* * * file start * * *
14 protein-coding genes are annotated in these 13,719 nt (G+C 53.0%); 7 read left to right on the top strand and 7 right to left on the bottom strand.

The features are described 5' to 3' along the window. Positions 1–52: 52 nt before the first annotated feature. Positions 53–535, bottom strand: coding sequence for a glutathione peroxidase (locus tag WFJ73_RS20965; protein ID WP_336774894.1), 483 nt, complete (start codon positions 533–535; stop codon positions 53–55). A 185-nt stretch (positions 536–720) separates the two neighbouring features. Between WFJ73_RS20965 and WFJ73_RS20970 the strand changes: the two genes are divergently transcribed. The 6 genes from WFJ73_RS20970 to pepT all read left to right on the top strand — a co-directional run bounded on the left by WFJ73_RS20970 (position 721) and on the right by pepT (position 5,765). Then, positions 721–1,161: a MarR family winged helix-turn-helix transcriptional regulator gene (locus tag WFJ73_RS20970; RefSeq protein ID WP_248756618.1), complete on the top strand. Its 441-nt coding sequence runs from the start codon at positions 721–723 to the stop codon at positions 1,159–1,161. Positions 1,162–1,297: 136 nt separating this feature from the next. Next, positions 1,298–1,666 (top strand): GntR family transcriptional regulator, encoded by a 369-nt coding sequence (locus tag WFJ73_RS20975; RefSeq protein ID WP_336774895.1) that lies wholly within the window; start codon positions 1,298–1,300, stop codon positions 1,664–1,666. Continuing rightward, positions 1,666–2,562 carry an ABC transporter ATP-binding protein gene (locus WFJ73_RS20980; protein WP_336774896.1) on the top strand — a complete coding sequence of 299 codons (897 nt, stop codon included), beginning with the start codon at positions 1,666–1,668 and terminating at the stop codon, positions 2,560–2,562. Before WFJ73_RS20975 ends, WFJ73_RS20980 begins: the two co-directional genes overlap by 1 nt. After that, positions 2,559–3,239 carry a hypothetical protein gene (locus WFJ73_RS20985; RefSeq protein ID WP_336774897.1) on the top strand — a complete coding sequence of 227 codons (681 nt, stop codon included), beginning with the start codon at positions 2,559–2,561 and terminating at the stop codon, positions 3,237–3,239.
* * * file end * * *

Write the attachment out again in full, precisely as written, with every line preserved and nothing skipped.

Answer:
14 protein-coding genes are annotated in these 13,719 nt (G+C 53.0%); 7 read left to right on the top strand and 7 right to left on the bottom strand.

The features are described 5' to 3' along the window. Positions 1–52: 52 nt before the first annotated feature. Positions 53–535, bottom strand: coding sequence for a glutathione peroxidase (locus tag WFJ73_RS20965; protein ID WP_336774894.1), 483 nt, complete (start codon positions 533–535; stop codon positions 53–55). A 185-nt stretch (positions 536–720) separates the two neighbouring features. Between WFJ73_RS20965 and WFJ73_RS20970 the strand changes: the two genes are divergently transcribed. The 6 genes from WFJ73_RS20970 to pepT all read left to right on the top strand — a co-directional run bounded on the left by WFJ73_RS20970 (position 721) and on the right by pepT (position 5,765). Then, positions 721–1,161: a MarR family winged helix-turn-helix transcriptional regulator gene (locus tag WFJ73_RS20970; RefSeq protein ID WP_248756618.1), complete on the top strand. Its 441-nt coding sequence runs from the start codon at positions 721–723 to the stop codon at positions 1,159–1,161. Positions 1,162–1,297: 136 nt separating this feature from the next. Next, positions 1,298–1,666 (top strand): GntR family transcriptional regulator, encoded by a 369-nt coding sequence (locus tag WFJ73_RS20975; RefSeq protein ID WP_336774895.1) that lies wholly within the window; start codon positions 1,298–1,300, stop codon positions 1,664–1,666. Continuing rightward, positions 1,666–2,562 carry an ABC transporter ATP-binding protein gene (locus WFJ73_RS20980; protein WP_336774896.1) on the top strand — a complete coding sequence of 299 codons (897 nt, stop codon included), beginning with the start codon at positions 1,666–1,668 and terminating at the stop codon, positions 2,560–2,562. Before WFJ73_RS20975 ends, WFJ73_RS20980 begins: the two co-directional genes overlap by 1 nt. After that, positions 2,559–3,239 carry a hypothetical protein gene (locus WFJ73_RS20985; RefSeq protein ID WP_336774897.1) on the top strand — a complete coding sequence of 227 codons (681 nt, stop codon included), beginning with the start codon at positions 2,559–2,561 and terminating at the stop codon, positions 3,237–3,239.